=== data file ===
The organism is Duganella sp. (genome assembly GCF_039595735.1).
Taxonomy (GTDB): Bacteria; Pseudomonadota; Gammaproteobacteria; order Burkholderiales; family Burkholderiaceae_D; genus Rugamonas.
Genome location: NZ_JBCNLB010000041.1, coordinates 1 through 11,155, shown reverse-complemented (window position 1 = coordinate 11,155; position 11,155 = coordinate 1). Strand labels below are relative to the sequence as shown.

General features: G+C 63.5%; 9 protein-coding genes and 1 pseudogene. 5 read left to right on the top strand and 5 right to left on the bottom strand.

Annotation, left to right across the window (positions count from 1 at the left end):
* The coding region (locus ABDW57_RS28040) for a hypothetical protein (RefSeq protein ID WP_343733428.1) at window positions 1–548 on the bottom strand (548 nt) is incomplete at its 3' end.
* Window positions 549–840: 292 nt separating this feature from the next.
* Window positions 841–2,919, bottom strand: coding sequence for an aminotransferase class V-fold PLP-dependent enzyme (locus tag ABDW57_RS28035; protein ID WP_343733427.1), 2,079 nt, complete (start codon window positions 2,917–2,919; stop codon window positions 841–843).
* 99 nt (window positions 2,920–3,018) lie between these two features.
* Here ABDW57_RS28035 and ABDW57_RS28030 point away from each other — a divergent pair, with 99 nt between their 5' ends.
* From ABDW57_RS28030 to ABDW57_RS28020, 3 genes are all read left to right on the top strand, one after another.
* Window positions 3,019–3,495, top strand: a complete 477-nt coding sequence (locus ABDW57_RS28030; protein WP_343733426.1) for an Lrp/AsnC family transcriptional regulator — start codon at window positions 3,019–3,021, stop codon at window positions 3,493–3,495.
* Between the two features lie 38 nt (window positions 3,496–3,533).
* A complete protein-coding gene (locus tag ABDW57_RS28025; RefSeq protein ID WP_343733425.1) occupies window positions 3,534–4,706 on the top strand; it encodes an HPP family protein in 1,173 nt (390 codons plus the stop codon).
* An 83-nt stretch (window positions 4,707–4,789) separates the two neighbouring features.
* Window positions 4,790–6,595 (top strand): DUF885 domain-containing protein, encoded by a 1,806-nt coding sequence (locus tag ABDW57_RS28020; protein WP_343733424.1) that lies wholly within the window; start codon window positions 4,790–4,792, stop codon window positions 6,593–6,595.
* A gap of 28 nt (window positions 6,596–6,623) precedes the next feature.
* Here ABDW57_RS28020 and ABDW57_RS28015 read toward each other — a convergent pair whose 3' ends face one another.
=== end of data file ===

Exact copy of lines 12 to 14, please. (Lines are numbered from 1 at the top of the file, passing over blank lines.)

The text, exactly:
* Window positions 3,019–3,495, top strand: a complete 477-nt coding sequence (locus ABDW57_RS28030; protein WP_343733426.1) for an Lrp/AsnC family transcriptional regulator — start codon at window positions 3,019–3,021, stop codon at window positions 3,493–3,495.
* Between the two features lie 38 nt (window positions 3,496–3,533).
* A complete protein-coding gene (locus tag ABDW57_RS28025; RefSeq protein ID WP_343733425.1) occupies window positions 3,534–4,706 on the top strand; it encodes an HPP family protein in 1,173 nt (390 codons plus the stop codon).